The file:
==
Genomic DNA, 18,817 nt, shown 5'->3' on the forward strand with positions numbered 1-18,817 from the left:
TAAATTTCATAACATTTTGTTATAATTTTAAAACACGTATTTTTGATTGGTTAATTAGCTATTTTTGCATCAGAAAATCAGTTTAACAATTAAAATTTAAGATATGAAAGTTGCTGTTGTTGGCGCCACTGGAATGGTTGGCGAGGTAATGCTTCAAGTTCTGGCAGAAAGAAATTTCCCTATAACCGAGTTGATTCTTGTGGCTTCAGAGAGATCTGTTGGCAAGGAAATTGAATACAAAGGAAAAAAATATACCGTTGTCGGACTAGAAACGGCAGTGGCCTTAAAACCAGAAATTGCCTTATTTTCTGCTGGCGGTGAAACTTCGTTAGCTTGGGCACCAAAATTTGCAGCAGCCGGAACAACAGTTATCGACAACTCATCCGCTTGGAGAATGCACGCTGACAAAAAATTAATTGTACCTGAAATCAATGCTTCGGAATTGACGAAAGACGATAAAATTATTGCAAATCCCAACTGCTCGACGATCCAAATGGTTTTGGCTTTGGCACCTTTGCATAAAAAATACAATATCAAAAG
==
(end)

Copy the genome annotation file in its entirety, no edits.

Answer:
Genomic DNA, 18,817 nt, shown 5'->3' on the forward strand with positions numbered 1-18,817 from the left:
TAAATTTCATAACATTTTGTTATAATTTTAAAACACGTATTTTTGATTGGTTAATTAGCTATTTTTGCATCAGAAAATCAGTTTAACAATTAAAATTTAAGATATGAAAGTTGCTGTTGTTGGCGCCACTGGAATGGTTGGCGAGGTAATGCTTCAAGTTCTGGCAGAAAGAAATTTCCCTATAACCGAGTTGATTCTTGTGGCTTCAGAGAGATCTGTTGGCAAGGAAATTGAATACAAAGGAAAAAAATATACCGTTGTCGGACTAGAAACGGCAGTGGCCTTAAAACCAGAAATTGCCTTATTTTCTGCTGGCGGTGAAACTTCGTTAGCTTGGGCACCAAAATTTGCAGCAGCCGGAACAACAGTTATCGACAACTCATCCGCTTGGAGAATGCACGCTGACAAAAAATTAATTGTACCTGAAATCAATGCTTCGGAATTGACGAAAGACGATAAAATTATTGCAAATCCCAACTGCTCGACGATCCAAATGGTTTTGGCTTTGGCACCTTTGCATAAAAAATACAATATCAAAAG